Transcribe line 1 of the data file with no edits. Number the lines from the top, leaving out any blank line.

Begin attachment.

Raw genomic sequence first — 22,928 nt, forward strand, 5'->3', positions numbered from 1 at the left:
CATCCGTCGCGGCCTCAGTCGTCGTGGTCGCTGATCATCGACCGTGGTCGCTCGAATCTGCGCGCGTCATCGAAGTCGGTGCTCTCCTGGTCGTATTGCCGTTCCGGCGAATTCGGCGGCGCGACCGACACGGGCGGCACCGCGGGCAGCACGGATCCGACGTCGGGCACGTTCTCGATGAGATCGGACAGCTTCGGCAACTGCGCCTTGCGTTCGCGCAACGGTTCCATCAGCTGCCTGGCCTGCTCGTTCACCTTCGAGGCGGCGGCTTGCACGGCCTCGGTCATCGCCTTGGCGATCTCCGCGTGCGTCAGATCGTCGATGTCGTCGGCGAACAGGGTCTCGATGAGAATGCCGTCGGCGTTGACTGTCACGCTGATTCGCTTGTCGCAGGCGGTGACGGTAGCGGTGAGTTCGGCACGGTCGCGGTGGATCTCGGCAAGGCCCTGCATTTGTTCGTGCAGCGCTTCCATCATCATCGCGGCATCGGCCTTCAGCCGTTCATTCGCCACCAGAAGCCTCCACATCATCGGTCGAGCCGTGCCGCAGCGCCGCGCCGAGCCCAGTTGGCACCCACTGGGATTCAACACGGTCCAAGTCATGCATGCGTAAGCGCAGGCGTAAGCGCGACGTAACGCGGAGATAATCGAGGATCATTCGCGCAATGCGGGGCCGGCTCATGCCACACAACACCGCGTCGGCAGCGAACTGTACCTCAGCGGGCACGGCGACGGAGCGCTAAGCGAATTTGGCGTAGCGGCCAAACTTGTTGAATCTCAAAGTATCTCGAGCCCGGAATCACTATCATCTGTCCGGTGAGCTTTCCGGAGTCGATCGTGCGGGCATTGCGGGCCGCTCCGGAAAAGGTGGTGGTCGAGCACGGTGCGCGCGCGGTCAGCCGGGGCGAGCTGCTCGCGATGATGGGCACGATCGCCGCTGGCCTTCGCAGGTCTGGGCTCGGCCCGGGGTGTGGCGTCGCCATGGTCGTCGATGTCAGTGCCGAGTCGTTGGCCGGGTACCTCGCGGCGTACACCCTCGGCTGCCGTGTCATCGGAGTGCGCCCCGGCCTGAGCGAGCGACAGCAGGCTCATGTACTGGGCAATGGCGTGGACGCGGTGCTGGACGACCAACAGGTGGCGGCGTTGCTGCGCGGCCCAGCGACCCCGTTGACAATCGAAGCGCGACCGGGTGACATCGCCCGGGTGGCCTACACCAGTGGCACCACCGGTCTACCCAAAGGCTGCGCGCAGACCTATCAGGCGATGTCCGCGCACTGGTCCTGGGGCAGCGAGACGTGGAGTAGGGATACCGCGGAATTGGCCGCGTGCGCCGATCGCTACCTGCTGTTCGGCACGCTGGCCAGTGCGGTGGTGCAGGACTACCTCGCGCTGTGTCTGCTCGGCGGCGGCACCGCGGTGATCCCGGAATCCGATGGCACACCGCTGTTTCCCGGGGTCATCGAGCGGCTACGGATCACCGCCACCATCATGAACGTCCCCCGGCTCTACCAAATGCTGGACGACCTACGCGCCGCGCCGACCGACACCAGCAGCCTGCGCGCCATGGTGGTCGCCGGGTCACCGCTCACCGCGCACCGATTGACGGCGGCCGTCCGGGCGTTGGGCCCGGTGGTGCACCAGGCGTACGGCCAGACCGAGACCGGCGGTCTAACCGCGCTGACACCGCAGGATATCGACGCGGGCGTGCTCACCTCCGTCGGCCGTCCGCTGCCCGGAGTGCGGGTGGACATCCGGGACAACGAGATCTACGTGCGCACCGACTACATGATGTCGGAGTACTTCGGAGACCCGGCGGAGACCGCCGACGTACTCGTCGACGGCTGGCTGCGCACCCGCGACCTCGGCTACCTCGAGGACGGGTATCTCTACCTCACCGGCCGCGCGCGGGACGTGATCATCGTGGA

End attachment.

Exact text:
Raw genomic sequence first — 22,928 nt, forward strand, 5'->3', positions numbered from 1 at the left: